Coming off a heartbreaking loss to Notre Dame in the Final Four last year, the last thing Katie Lou Samuelson wanted to do in the offseason was watch that game and relive the loss again. For someone that has lost as little as Samuelson has in her time at UConn, she didn’t think rehashing those memories would make things any better.
Then, a talk with Kobe Bryant changed Samuelson’s perspective.
Bryant, one of the NBA’s all-time greats by basically any measure, explained in an interview with Lewis Howes that he told Samuelson that she needed to watch that game and learn from her mistakes in order to get better. While the rewatch would be a gut punch initially, it could pay valuable dividends when she leads the Huskies in a rematch against the Irish this year in the regular season and if they meet once again in the NCAA tournament.
So Samuelson did just that and reached out to Bryant to ask if he’d be willing to rewatch that Notre Dame game with her.
“I asked him if he would ever be interested in that,” Samuelson said. “His team practices that where my old club team practiced a lot of times and so I met him a few times and I kind of know him from the past year or so.”
After Bryant agreed, he and Samuelson pored over game tape at Bryant’s offices in California, watching every detail from the game for hours with Bryant making his observations.
“The biggest thing is that is he literally watches everything that’s going on in whether it’s a timeout or not, he’s watching what the other coaches are saying, what people are saying on the court, trying to read body language,” Samuelson said. “And sometimes you think ‘just watch the game and the play that’s happening,’ but everything from three seconds before the basket was made, or five seconds after how the person who’s guarding me or how I reacted to the person I was guarding, every little detail matters.”
While it wasn’t easy to watch that game the first time around — especially with Bryant in the room — Samuelson has watched the game “over 10 times” since meeting with the Black Mamba this summer and has gotten some quality observations out of it.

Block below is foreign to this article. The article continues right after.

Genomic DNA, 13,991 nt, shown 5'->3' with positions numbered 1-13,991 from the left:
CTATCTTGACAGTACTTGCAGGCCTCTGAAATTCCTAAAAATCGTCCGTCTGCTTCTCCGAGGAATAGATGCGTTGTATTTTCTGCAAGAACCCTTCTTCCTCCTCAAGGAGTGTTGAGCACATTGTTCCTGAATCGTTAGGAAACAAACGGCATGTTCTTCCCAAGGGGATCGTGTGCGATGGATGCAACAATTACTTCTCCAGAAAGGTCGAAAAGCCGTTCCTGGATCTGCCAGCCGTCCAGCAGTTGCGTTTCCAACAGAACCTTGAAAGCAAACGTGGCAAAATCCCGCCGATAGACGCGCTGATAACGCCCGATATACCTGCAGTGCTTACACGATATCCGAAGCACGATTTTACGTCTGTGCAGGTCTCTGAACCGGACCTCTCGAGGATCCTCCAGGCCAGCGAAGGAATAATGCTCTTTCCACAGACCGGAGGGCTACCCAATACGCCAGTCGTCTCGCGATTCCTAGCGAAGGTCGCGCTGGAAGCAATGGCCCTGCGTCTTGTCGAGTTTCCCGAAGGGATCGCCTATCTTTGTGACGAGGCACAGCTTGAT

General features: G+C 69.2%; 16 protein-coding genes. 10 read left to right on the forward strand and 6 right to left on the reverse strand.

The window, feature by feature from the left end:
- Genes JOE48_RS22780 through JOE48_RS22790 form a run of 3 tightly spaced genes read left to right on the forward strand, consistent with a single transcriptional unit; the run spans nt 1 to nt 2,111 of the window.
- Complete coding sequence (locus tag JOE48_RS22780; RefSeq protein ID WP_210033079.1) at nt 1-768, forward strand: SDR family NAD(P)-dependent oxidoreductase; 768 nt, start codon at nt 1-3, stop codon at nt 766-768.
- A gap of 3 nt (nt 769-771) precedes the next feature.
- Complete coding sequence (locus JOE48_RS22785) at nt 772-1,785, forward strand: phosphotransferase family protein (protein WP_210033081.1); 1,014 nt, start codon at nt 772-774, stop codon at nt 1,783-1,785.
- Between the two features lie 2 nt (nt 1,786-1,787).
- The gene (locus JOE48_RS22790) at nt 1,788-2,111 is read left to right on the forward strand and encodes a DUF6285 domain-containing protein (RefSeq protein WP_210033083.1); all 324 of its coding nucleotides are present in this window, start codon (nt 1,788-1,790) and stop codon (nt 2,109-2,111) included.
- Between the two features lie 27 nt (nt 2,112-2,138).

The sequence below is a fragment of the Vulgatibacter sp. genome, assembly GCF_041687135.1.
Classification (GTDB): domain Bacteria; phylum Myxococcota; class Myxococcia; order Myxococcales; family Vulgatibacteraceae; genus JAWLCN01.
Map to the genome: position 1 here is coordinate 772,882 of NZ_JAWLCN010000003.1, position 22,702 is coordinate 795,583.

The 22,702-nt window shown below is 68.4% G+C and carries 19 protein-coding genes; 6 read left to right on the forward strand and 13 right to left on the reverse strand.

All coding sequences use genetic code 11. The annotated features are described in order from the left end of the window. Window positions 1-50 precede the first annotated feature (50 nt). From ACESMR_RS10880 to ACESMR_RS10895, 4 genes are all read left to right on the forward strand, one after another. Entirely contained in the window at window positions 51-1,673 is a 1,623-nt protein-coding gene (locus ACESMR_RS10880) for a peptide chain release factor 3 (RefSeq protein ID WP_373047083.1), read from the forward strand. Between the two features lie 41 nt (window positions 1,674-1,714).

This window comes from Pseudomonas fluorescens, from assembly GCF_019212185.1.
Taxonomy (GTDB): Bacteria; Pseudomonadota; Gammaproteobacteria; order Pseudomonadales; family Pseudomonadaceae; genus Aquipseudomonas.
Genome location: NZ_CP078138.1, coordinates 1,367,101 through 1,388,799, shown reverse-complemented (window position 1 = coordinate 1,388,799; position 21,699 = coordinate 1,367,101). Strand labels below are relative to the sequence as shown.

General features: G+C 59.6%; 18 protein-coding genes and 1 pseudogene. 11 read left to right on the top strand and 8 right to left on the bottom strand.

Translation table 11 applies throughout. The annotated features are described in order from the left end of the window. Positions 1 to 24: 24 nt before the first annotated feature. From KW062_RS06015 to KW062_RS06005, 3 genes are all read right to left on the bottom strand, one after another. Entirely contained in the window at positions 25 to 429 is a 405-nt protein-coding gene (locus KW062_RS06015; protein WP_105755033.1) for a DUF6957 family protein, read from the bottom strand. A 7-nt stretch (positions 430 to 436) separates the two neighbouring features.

“[There are] little things that you don’t even notice were happening or could have happened in other games too like spacing issues and stuff,” Samuelson said. “I’m very grateful that he had the time to take out and show that to me because I don’t think i would have seen all that stuff that i got to see during that film session. Now I’m able to see it more on the court too.”
Head coach Geno Auriemma has taken notice of the impact Bryant has on Samuelson.
“I was hoping she’d come out, maybe have a little bit of his athletic ability, a little bit of his swagger, a little bit of his f—k you mentality, but she still came out as Lou,” Auriemma said. “She’s already a smart player, she already sees things, so I think she got to see it a different way, which is really cool.”
As she enters her final season in Storrs, Samuelson has a chance to get back to the national championship game for the first time since her freshman year. And with those words of wisdom from Bryant, she has the right mindset to try and make her goal a reality.